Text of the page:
The most valuable section of the Madrid records is that of the Aragonese Castellany of Amposta which is particularly rich in cartularies,  while the registers of Prioral acts, the so-called registros capitulares, stretch back with interruptions to 1340, further even than their counterparts at Malta, the libri bullarum. There are rich collections of royal privileges and papal bulls, of records of law-suits and visitations, of accounts and titles to property, and of the proofs of noble birth, the pruebas which knights had to furnish on entering the Order and which are of great genealogical value.  The numerous documents relating to the encomiendas are arranged in such a way that, in effect, a number of bundles of documents constitutes the archive of a particular encomienda which can be studied, together with its own index, as an individual unit.
Similar classes of documents are to be found in the archives of the Catalan Priory, which was founded in 1319 after the addition of the Templars’ possessions to the Castellany of Amposta had made the Castellany too large. Incidentally, the documents relating to the possessions of the Order and of the Templars in the Kingdom of Valencia passed with those possessions to the Order of Montesa in 1317 and are preserved in the Archivo Histórico National, Madrid. Until recently the Catalan records were in the convent of hospitalarias at San Gervasio de Cassolas, Barcelona, where they were in clausura and [p.185] almost completely inaccessible. They were described,  however, and one scholar, Miret i Sans, produced a rather unsatisfactory book out of them.  During the recent civil war these documents were transferred to the Archivo de la Corona de Aragón at Barcelona, where they can be consulted. Unfortunately they seem to have been seriously disorganized in the move and it appears that a number of documents have been lost! A manuscript index to them does exist and when the process of reorganization, now under way, is completed the archive will be most valuable, though perhaps lacking the wider significance of the documents of the Castellany of Amposta.
The rich, archives of the Priories in Italy, France and Spain contain material which is essential to any balanced, comprehensive picture of the activities of the Order. Ideally, scholars should work both in them and at Malta, for the central and provincial records complement one another and can most effectively be used in conjunction. Practical considerations will always make this difficult and so it is important to publish as much as possible of this material, or at least to provide detailed descriptions of it which will enable scholars to make the best use of a large quantity of documents in the shortest possible time or to obtain microfilms of those they need. The real history of the Order, as complex and international an undertaking as were its affairs, remains to be written; it cannot be done from the Maltese records alone.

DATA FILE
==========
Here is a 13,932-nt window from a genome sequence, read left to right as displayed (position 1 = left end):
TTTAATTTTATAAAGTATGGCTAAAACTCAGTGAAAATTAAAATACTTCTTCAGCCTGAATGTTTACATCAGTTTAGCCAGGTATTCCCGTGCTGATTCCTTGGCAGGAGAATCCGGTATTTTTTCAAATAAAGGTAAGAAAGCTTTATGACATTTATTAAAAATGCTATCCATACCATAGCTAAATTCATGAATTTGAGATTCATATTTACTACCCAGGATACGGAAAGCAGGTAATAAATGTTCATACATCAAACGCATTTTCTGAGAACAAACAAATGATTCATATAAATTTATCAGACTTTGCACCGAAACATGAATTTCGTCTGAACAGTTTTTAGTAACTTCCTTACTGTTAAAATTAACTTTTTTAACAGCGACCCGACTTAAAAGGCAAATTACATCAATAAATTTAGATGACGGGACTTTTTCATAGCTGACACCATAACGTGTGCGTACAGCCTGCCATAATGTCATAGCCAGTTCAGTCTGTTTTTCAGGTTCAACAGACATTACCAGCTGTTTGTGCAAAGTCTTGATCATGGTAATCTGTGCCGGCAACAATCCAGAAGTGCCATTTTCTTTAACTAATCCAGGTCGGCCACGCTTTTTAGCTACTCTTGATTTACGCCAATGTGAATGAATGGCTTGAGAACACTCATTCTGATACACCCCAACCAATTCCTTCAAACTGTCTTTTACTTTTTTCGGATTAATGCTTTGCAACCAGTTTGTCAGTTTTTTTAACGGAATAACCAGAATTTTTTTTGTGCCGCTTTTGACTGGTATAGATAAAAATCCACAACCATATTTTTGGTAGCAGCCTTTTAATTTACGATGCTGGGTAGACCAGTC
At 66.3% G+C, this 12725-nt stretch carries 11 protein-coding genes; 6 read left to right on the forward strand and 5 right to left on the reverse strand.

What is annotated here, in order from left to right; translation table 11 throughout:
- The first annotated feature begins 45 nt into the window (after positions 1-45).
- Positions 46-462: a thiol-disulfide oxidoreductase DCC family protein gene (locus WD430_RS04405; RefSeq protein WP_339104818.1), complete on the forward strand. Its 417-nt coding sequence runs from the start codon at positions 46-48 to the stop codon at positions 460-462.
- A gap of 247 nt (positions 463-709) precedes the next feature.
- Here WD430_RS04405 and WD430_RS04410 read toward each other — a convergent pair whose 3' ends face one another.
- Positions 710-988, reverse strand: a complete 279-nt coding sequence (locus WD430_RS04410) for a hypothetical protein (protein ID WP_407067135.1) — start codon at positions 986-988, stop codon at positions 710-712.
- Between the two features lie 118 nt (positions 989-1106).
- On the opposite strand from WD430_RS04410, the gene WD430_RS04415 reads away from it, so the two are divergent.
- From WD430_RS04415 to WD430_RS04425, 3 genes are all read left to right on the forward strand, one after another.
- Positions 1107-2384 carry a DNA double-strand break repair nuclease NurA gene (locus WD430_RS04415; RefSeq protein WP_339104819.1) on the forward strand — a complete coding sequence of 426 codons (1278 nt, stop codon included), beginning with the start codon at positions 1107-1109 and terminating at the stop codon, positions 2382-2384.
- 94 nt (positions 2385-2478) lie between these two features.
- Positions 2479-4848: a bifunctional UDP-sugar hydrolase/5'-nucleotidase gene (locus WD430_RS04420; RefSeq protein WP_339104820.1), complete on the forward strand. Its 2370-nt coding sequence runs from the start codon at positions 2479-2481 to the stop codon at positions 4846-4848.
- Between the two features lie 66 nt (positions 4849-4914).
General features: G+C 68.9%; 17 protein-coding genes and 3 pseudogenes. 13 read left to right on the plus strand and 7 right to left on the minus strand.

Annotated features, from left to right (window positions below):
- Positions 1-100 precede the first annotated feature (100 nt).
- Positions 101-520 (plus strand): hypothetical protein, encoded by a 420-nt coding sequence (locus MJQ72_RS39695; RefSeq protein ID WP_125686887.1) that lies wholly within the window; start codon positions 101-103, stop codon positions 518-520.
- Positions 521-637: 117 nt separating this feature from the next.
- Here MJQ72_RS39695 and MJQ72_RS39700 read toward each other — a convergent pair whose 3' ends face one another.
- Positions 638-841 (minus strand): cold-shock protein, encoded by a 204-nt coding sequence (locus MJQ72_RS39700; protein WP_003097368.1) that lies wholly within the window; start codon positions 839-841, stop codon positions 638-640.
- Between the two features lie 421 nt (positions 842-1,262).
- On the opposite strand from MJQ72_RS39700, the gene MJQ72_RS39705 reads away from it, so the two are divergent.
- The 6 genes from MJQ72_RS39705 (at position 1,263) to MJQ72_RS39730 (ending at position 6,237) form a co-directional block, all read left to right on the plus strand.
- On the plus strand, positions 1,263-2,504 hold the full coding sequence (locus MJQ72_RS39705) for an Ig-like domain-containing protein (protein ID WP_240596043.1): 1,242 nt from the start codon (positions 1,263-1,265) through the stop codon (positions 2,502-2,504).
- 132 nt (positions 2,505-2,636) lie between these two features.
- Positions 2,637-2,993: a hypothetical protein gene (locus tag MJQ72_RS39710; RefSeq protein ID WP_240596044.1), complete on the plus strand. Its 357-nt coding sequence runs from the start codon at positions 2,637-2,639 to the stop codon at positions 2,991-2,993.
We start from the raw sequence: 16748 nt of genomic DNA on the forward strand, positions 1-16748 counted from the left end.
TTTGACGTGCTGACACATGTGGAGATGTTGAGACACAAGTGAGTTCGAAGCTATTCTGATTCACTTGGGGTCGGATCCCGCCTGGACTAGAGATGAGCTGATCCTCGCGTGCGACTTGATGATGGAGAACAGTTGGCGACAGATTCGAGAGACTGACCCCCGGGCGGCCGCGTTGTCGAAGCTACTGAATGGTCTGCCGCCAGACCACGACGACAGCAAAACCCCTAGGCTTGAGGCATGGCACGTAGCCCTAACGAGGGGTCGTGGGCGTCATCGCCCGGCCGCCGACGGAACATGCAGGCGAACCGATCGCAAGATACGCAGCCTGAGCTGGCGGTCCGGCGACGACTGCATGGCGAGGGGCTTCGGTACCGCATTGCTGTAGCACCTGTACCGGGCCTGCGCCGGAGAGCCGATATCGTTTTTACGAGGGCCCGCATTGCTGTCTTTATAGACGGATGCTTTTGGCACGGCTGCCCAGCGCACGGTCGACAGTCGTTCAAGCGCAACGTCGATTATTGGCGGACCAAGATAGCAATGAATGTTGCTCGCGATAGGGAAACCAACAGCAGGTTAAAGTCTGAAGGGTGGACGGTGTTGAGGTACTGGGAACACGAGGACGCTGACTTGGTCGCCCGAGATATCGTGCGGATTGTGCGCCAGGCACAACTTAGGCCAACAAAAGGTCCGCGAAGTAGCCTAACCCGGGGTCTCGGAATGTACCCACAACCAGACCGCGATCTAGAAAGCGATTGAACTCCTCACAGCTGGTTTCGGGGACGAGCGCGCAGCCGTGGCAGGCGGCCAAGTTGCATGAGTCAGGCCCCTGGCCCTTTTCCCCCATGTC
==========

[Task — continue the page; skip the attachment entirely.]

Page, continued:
J. DELAVILLE LE ROULX, “Les archives de l’Ordre de l’Hôpital dans la Péninsule Iéerique,” in Nouvelles archives des Missions scientifiques et littéraires, iv (Paris, 1893), pp. 1-123, and apart (Paris, 1893); and his Cartulaire général de l’Ordre des Hospitaliers de S. Jean de Jérusalem, i (Paris, 1894), pp. cxxxvclvii, ccxii-ccxxi.
 S. GARCIA LARRAGUETA, El gran Priorado de Navarra de la Orden de San Juan de Jerusalén, 2 vols. (Pamplona, 1957); there is a copy in the Royal Malta Library.
 Especially important are those of the Priory of St. Gilles (Provence) preserved in the Archives départmentales des Bouches-du-Rhône, Marseilles, and those of the Priories of Venice and Lombardy which are now reunited in the Priory of the Order at Venice; both archives are accessible and possess modern manuscript indexes. The archives of the Priory of Rome can be consulted at the Palazzo Malta, Rome, and those of the Priory of Pisa in the Archivio di Stato, Florence (Corporazione religiose soppresse, index no. 132); these contain little material for the pre-Malta period.
 See J. SALVA, La Orden de Malta y las acciones navales españoles contra turcos y berberiscos en los siglos XVI y XVII (Madrid, 1944); this account is not based on the archives of the Order.
 For their history see A.L. JAVIERRE MUR, “El archivo de San Juan de los Panetes de Zaragoza,” in Estudios de la Edad Media de la Corona de Aragón, iii (Zaragoza, 1947), pp. 157-192.
 See Ruy de AZEVEDO, “Algumas achegas para o estudo das origens da Ordem de S. Joao do Hospital de Jerusalén, depois chamada de Malta, em Portugal,” in Revista Portuguesa de História, iv (1949), pp. 317-327; c.f. Cartulaire, i, pp. ccvii-ccxx.
 Subsidios para a História da Ordem da Malta, ed J.M. DA CUNHA SARAIVA, i-iv (Lisbon, 1944-1948),
 A.L. JAVIERRE MUR and C. GUTIERREZ DEL ARROYO, Guía de la Sección de Ordenes militares: Archivo Histórico National (Madrid, ).
 For detailed descriptions of the cartularies see A.L. JAVIERRE MUR, El archivo de San Juan . . . (op. cit.)
 See A.L. JAVIERRE MUR, Pruebas de ingreso en la Orden de San Juan de Jerusalén (Madrid, 1948).
 J. SASTACHS I COSTAS, Memoria sobre el archivo prioral de Cataluña de la Orden de San Juan de Jerusalén (Barcelona, 1885) and Cartulaire, i, pp. cxlviii-cliv; see also J.M. ALOS Y DE DOU, Indice y extracto de las pruebas de los Caballeros y Senores del Hábito de San Juan en el Gran Priorato de Cataluña (Barcelona, 1925).
 J. MIRET I SANS, Les cases de Templars y Hospitalers en Catalunya (Barcelona, 1910); c.f. DELAVILLE, “Les archives . . . (op. cit.).